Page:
Hats off to chapter President, Scott Bandy, and every chapter member and volunteer that had anything to do with making last Thursday night’s banquet another huge success.

The Orange County CCA banquet was once again sold out months in advance and next year’s planning committee is probably already searching for an even larger building!

The steak dinner was phenomenal, the atmosphere was enjoyably laid back for a fund raiser event like this and it was obvious that Orange County businesses recognized the benefits of joining hands with the growing number of conservation minded anglers.

Bandy and a small group of concerned saltwater fishermen that believed that Orange County deserved and would support their own chapter took on the challenge of making it happen against all odds several years back. They continued to support the larger neighboring chapter events and pitched in on everything from flounder round-ups to crab trap clean-ups while continuing to promote their own vision of a vibrant chapter for Orange County fishermen.

While manning a registration table at a fishing event earlier this year Bandy remarked, “It has been a slow steady process and I have worked a small group of dedicated folks with the same vision to death, but it has been rewarding. As more and more fishermen realize that the CCA is their only voice in protecting and promoting their resource and that we are here to stay, it has gotten a little easier to grow the chapter.” Each year more area fishermen that were members of other chapters simply because Orange had no chapter have transferred their membership, but its new members that grow the organization and that number continues to increase as well.

Bandy also points out that we are blessed as Orange County fishermen to have the resources we have not to mention the location.“When tournament fishermen are running all the way from Galveston and Lake Charles to fish Sabine you know you have something special!”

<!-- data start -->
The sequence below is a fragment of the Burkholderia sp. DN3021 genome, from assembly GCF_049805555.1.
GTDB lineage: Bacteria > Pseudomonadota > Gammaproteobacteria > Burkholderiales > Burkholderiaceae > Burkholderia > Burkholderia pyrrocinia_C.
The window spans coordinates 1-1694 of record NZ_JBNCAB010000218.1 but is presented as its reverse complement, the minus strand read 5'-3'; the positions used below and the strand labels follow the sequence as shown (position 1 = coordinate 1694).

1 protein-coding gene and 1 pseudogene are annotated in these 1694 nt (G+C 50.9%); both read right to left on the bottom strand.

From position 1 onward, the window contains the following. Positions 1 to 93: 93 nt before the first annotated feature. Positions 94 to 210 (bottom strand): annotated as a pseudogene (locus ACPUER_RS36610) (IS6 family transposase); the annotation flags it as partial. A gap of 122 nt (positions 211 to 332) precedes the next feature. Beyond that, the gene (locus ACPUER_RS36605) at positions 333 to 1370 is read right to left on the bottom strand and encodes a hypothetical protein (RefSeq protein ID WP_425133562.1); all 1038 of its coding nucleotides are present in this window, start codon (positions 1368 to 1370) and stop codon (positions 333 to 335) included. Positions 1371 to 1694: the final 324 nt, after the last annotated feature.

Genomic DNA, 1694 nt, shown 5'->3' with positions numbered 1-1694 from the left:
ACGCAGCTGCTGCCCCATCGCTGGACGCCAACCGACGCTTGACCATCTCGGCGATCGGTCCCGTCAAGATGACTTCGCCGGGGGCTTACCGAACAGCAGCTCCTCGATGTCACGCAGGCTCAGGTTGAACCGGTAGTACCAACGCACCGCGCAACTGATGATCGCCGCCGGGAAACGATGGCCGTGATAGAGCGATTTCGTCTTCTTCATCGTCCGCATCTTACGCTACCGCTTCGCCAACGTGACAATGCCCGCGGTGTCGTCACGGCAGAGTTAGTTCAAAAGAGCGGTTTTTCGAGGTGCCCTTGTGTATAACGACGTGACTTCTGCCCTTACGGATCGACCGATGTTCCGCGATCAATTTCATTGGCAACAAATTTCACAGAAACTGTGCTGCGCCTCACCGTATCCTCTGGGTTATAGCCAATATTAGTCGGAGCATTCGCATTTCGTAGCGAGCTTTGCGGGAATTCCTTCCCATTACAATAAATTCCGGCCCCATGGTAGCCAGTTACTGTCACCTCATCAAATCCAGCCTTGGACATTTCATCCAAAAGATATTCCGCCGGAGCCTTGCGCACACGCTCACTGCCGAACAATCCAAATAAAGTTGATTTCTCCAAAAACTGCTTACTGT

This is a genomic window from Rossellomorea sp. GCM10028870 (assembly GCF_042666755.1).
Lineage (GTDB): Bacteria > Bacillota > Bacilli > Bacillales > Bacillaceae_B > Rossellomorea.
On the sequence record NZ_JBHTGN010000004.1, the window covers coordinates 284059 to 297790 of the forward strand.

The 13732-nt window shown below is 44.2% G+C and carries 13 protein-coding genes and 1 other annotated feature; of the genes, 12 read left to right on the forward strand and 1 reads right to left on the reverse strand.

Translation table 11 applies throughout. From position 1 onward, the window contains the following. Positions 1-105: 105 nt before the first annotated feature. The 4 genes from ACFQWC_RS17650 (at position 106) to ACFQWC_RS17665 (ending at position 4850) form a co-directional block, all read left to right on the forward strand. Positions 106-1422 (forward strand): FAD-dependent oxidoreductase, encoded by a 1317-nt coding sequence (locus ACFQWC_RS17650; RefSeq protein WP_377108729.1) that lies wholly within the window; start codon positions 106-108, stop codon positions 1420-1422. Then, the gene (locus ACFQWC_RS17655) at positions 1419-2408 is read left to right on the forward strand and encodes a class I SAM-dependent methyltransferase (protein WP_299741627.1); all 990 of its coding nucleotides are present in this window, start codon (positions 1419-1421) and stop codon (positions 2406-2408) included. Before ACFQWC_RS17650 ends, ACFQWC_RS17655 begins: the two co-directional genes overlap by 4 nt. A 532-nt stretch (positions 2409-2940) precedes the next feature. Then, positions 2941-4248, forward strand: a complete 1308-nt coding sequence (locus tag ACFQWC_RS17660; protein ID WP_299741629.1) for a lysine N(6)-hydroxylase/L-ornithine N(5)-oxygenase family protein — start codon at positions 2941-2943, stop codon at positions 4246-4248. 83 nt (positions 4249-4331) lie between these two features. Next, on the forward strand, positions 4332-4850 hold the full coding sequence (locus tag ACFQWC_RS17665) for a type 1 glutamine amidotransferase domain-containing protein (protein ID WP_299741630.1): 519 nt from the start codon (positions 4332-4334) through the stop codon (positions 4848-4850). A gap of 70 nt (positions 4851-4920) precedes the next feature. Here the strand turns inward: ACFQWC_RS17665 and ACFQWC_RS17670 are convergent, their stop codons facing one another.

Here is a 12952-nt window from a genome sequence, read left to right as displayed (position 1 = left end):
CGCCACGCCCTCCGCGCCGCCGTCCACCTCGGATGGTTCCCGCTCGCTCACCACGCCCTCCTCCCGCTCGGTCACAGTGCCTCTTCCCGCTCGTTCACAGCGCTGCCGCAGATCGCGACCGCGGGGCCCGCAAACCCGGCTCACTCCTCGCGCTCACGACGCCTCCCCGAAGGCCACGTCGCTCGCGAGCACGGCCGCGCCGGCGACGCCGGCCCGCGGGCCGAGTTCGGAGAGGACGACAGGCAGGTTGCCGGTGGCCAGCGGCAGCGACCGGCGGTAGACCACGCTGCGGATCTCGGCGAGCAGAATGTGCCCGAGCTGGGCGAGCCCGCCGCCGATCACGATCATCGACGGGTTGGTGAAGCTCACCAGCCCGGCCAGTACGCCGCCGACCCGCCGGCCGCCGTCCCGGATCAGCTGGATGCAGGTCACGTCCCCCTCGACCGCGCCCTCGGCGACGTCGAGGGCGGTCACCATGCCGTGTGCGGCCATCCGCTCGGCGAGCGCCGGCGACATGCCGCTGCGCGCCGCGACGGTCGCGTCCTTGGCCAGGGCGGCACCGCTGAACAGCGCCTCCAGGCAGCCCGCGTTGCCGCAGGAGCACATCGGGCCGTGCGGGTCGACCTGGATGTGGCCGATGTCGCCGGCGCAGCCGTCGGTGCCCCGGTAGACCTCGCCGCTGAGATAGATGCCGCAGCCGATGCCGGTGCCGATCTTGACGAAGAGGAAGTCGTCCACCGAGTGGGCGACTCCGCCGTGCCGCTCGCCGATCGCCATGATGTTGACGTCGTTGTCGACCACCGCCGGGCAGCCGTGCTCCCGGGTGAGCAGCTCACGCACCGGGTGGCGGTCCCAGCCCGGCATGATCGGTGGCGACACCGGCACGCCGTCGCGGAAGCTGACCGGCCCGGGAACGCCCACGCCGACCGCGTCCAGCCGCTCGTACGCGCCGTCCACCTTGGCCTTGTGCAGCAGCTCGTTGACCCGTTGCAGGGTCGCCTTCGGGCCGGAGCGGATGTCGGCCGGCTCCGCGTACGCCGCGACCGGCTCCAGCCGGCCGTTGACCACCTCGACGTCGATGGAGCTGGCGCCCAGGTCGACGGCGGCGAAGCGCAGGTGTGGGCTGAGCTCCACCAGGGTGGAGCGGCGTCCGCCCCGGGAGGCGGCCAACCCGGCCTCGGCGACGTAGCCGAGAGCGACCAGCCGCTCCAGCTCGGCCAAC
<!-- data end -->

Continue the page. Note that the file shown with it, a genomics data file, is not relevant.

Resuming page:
If the annual banquets are indeed the measuring stick of how well a chapter has done each year Bandy and his hard working group are going to have to purchase an even longer stick. The best way to thank the Orange Chapter for staying the course and putting Orange on the fishing map is to join the chapter before you spend another dime on fishing.You can’t buy a piece of tackle that will be a better investment in the future of fishing for your kids and grand kids!

The major event of the year for CCA members is the summer long S.T.A.R. tournament which ended this weekend. At last check six of the coveted tagged redfish had been caught, but only three of them were caught by qualified anglers. The tagged redfish alone makes every day spent fishing even more enjoyable knowing that your next bite may be worth a new truck boat and trailer. All of the leaders can finally exhale, especially those that posted a leading weight early in the summer.

Surprisingly enough, the winning upper coast trout weighed only 8-pounds 10 ounces. That is a great trout, but I personally saw two trout over ten pounds caught off the north revetment and got reports of several more over nine pounds from Game Wardens patrolling the wall each day. Most of those fish were taken by bank fishermen fishing live shrimp under a popping cork.

Had they joined CCA and signed up for S.T.A.R. they wouldn’t be fishing from the bank next year! Little else really surprised me in the list of final winners other than the average size of the winning flounder in every division. The largest was 7 pounds 12 ounces and no winner in any of the divisions weighed less than 6 pounds. Folks throw that six pound number around a lot, but I see lots of flounder each year and it is not unusual to not see a single flounder that size.

I haven’t gone anywhere in the Golden Triangle this past week that someone hasn’t asked about the Bassmaster Elite Series coming to Orange in March. I have also been a little surprised by the number of calls that I have already received concerning everything from accommodations to navigating everywhere from Taylor’s bayou to the Neches. They do their homework early!

Photo: The flounder bite is improving daily.